PR-USA. net The Vice-President of the European Commission and Commissioner for Industry and Entrepreneurship, Antonio Tajani, said today that the Commission would work closer with the United Nations Industrial Development Organization (UNIDO) to accelerate the industrialization of Africa.
Tajani was addressing the 19th Conference of African Ministers of Industry (CAMI 19) taking place in Algiers from 30 to 31 March. The event brought together some 35 African Ministers of Trade and Industry and heads of delegations from over 40 countries of the continent.
Tajani said the European Commission and UNIDO had “reached a broad consensus” and were “working together in a positive spirit and with the necessary ambition”.
The EU Commissioner said he had discussed with UNIDO Director-General, Kandeh K. Yumkella, co-organizing in 2012 a high-level conference on industrial cooperation that would bring together the African Union (AU), the EU, and UNIDO to develop a joint EU-AU action plan to accelerate the industrialization of Africa.
During last week’s visit to Brussels, Director-General Yumkella discussed with European Commissioners socially inclusive, competitive and green industrial development, energy matters, private sector investments in developing countries, and potential collaboration on climate change mitigation. Yumkella met the Vice-President Antonio Tajani, as well as the Commissioner for Development, Andris Piebalgs, and the Commissioner for Climate Action, Connie Hedegaard.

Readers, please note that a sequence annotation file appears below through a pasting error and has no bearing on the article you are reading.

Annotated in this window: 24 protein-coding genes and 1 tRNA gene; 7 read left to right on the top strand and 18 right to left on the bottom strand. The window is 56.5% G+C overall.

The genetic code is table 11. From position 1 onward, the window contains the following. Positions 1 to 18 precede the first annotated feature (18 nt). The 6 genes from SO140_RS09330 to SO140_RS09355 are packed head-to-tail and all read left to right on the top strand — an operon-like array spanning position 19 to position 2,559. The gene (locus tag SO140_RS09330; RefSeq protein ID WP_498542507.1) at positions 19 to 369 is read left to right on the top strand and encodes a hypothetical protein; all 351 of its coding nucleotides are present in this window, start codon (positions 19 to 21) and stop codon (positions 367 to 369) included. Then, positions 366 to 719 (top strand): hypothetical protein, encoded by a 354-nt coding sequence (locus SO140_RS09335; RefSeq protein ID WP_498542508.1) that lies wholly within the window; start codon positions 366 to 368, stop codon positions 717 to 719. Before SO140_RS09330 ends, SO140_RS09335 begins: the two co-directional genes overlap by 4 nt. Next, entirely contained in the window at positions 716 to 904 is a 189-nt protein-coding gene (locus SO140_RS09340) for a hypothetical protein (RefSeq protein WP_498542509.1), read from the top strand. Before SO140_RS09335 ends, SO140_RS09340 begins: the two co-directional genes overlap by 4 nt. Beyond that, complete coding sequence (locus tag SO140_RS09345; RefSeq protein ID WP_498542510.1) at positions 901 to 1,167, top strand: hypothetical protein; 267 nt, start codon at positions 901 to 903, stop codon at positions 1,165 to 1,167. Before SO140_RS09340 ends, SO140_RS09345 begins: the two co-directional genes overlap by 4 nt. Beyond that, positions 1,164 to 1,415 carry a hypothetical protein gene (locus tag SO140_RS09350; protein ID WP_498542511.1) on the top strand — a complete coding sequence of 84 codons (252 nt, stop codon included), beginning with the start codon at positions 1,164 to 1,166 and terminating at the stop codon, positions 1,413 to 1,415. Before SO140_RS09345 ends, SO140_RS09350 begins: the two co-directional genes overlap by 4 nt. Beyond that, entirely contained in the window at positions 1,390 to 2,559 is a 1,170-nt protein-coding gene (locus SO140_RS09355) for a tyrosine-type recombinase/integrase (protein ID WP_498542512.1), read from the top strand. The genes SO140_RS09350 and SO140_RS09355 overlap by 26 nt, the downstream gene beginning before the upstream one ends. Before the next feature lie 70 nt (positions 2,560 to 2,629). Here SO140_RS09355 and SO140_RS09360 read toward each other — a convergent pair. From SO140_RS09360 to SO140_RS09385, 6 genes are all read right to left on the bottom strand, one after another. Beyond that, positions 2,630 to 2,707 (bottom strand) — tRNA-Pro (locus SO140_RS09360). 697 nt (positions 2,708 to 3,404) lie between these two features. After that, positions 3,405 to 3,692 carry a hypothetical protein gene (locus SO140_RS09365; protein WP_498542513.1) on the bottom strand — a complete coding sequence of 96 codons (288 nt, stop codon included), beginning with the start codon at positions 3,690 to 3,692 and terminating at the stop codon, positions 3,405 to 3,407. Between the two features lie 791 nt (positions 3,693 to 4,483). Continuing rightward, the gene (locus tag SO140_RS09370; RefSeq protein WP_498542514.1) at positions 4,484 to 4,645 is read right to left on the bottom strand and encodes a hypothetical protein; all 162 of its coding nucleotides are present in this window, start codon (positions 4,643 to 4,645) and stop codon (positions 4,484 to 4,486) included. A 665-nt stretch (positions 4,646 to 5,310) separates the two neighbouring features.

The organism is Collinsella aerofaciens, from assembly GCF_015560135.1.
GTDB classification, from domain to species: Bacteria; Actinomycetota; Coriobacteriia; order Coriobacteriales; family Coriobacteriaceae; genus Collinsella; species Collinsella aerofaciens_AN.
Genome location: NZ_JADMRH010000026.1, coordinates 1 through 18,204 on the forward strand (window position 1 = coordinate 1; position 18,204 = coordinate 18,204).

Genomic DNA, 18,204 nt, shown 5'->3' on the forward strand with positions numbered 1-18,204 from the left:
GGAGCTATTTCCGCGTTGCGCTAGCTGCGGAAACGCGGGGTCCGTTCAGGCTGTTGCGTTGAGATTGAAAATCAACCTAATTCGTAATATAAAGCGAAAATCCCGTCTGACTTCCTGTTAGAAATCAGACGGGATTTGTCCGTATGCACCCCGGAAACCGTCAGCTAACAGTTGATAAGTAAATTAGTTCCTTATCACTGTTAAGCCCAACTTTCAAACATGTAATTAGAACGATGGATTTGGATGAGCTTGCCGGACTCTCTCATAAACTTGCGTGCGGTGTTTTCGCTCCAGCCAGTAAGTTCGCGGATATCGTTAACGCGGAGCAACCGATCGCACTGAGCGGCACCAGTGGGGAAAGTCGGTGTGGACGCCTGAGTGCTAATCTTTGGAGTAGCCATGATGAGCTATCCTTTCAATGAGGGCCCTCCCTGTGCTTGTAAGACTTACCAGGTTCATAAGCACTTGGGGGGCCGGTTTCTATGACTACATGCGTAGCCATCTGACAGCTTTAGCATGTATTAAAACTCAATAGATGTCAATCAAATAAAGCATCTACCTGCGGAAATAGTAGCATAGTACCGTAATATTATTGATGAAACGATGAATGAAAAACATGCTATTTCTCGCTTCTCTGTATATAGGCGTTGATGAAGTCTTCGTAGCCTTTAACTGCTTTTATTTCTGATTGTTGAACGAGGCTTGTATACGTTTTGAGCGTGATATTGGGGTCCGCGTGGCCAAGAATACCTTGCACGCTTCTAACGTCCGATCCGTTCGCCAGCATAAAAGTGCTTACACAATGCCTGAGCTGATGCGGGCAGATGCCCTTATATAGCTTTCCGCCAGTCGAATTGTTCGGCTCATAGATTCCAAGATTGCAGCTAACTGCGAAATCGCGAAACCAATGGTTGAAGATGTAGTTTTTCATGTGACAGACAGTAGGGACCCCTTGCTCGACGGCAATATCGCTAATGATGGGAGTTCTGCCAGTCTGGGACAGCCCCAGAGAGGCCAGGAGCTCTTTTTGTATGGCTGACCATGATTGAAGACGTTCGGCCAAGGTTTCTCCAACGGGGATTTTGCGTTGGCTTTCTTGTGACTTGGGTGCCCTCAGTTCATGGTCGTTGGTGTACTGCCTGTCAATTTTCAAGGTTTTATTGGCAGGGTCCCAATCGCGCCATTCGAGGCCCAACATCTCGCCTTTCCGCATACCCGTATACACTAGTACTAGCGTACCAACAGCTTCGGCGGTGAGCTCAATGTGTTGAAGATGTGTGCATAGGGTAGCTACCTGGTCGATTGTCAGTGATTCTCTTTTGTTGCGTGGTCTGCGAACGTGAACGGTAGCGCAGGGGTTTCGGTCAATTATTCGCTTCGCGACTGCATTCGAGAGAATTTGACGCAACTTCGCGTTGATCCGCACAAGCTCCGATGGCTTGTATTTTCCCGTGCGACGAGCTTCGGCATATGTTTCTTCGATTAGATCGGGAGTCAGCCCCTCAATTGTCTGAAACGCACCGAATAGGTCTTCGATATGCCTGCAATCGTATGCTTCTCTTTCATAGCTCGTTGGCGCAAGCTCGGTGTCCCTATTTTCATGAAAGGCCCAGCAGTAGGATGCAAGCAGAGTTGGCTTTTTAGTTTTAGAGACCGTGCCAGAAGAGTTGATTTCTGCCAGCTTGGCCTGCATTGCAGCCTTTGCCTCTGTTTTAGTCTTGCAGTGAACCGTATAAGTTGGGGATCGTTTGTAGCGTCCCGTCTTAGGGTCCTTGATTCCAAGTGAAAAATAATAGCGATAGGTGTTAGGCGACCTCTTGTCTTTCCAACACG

In its Action Plan for 2011-2013, the November 2010 Africa-EU Heads of State Summit in Tripoli recognized UNIDO as a major partner.
“Since its establishment by an agreement in 1993, our partnership has considerably developed. From 2001 to 2010, the EU has approved around EUR 100 million for UNIDO technical cooperation programmes for the benefit of developing countries around the world, with particular attention to Africa, the Caribbean and the Pacific (ACP),” said Yumkella.
The current UNIDO-EU collaboration focuses on trade capacity building, including establishing industrial norms and standards for competitiveness and consumer protection, as well as on modernizing the private sector for jobs and wealth creation in poor countries.
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